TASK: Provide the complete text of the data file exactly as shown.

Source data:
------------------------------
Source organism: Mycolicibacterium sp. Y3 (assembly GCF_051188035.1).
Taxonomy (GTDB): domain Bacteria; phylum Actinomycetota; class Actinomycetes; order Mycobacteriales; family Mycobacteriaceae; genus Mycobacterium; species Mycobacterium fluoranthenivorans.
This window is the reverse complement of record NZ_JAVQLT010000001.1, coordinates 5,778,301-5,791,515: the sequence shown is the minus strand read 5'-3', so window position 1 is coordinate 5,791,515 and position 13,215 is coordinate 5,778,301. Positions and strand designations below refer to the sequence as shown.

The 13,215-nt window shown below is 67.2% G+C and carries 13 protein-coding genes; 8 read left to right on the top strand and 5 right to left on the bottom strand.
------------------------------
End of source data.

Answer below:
Source organism: Mycolicibacterium sp. Y3 (assembly GCF_051188035.1).
Taxonomy (GTDB): domain Bacteria; phylum Actinomycetota; class Actinomycetes; order Mycobacteriales; family Mycobacteriaceae; genus Mycobacterium; species Mycobacterium fluoranthenivorans.
This window is the reverse complement of record NZ_JAVQLT010000001.1, coordinates 5,778,301-5,791,515: the sequence shown is the minus strand read 5'-3', so window position 1 is coordinate 5,791,515 and position 13,215 is coordinate 5,778,301. Positions and strand designations below refer to the sequence as shown.

The 13,215-nt window shown below is 67.2% G+C and carries 13 protein-coding genes; 8 read left to right on the top strand and 5 right to left on the bottom strand.